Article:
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I know that GIT somehow automatically detects if a file is binary or text and that gitattributes can be used to set this manually if needed. But is there also a way to ask GIT how it treats a file?

So let's say I have a GIT repository with two files in it: A ascii.dat file containing plain-text and a binary.dat file containing random binary stuff. Git handles the first dat file as text and the secondary file as binary. Now I want to write a GIT webfrontend which has a viewer for text files and a special viewer for binary files (Displaying a Hex dump for example). Sure, I could implement my own text/binary check but it would be more useful if the viewer relies on the information how GIT handles these files.

So how can I ask GIT if it treats a file as text or binary?

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3 Answers 3

up vote 10 down vote accepted

builtin_diff()1 calls diff_filespec_is_binary() which calls buffer_is_binary() which checks for any occurrence of a zero byte (NUL “character”) in the first 8000 bytes (or the entire length if shorter).

I do not see that this “is it binary?” test is explicitly exposed in any command though.

git merge-file directly uses buffer_is_binary(), so you may be able to make use of it:

git merge-file /dev/null /dev/null file-to-test

It seems to produce the error message like error: Cannot merge binary files: file-to-test and yields an exit status of 255 when given a binary file. I am not sure I would want to rely on this behavior though.

Maybe git diff --numstat would be more reliable:

isBinary() {
    p=$(printf '%s\t-\t' -)
    t=$(git diff --no-index --numstat /dev/null "$1")
    case "$t" in "$p"*) return 0 ;; esac
    return 1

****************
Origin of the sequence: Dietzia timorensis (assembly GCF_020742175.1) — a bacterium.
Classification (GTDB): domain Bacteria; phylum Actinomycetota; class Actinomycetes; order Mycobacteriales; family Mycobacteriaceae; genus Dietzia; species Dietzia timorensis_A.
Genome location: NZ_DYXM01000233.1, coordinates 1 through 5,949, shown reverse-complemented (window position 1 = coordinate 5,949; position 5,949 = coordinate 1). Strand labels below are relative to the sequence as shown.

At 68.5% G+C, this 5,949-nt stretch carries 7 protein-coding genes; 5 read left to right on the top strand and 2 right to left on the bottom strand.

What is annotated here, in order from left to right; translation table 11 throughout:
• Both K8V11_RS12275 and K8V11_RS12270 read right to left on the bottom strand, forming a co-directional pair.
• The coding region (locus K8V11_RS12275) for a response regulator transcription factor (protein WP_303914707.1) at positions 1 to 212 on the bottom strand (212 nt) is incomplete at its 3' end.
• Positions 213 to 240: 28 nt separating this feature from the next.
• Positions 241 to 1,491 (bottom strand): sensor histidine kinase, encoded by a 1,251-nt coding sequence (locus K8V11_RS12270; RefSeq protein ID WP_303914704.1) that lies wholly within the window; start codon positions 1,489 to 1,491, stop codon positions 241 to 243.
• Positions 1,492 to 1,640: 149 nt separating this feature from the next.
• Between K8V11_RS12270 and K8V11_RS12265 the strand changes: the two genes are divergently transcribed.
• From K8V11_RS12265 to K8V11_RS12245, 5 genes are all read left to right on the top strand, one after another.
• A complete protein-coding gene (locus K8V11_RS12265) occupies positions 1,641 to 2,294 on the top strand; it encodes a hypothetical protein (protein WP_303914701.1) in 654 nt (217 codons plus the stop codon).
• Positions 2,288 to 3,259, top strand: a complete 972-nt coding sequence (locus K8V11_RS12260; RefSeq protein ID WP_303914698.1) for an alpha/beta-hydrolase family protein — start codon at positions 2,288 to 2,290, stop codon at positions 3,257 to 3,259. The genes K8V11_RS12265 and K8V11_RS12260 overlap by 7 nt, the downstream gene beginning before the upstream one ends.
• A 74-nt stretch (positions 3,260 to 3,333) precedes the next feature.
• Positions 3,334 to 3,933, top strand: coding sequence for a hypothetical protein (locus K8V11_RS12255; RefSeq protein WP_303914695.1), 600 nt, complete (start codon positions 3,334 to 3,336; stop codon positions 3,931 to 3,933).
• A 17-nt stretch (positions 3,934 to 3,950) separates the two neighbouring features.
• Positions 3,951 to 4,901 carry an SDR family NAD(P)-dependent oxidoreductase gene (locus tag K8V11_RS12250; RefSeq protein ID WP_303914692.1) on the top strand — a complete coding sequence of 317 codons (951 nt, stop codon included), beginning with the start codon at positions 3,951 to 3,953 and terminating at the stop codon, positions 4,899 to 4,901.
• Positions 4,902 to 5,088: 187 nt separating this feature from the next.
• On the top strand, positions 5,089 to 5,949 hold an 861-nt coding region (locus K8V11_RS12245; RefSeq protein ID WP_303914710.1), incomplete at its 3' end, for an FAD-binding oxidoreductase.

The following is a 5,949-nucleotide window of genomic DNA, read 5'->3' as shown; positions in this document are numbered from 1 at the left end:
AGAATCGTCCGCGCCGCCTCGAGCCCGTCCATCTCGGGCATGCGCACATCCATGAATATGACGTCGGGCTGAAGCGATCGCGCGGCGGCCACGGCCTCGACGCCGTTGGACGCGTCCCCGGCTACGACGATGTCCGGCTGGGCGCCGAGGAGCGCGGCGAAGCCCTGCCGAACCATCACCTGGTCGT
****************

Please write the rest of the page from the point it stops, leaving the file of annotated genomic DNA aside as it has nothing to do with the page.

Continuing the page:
}
isBinary file-to-test && echo binary || echo not binary

For binary files, the --numstat output should start with - TAB - TAB, so we just test for that.


1 builtin_diff() has strings like Binary files %s and %s differ that should be familiar.

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On cygwin (Windows), /dev/null does not exist. One has to use the magic SHA1 brought up by Seth. git diff --numstat 4b825dc642cb6eb9a060e54bf8d69288fbee4904 HEAD -- "$1". –  koppor Jul 19 '12 at 6:11
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I don't like this answer, but you can parse the output of git-diff-tree to see if it is binary. For example:

git diff-tree -p 4b825dc642cb6eb9a060e54bf8d69288fbee4904 HEAD -- MegaCli 
diff --git a/megaraid/MegaCli b/megaraid/MegaCli
new file mode 100755
index 0000000..7f0e997
Binary files /dev/null and b/megaraid/MegaCli differ

as opposed to:

git diff-tree -p 4b825dc642cb6eb9a060e54bf8d69288fbee4904 HEAD -- megamgr
diff --git a/megaraid/megamgr b/megaraid/megamgr
new file mode 100755
index 0000000..50fd8a1
--- /dev/null
+++ b/megaraid/megamgr
@@ -0,0 +1,78 @@
+#!/bin/sh
[…]

Oh, and BTW, 4b823d… is a magic SHA which represents the empty tree (it is the SHA for an empty tree, but git is specially aware of this magic).

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1  
Thank you, good sir. I used git diff-tree --numstat 4b825dc642cb6eb9a060e54bf8d69288fbee4904 HEAD which has the - - filename format. –  John Gietzen Sep 17 '11 at 1:21
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git grep -I --name-only -e "" -- ascii.dat binary.dat ...

will return the names of files that git interprets as text files.

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Works with later versions, but with git 1.7.5.4 this just gives fatal: empty (sub)expression. Changing the regular expression to -e . works with this version (perhaps at the cost of misidentifying text files consisting solely of empty lines!). –  John Marshall Oct 10 '13 at 16:03
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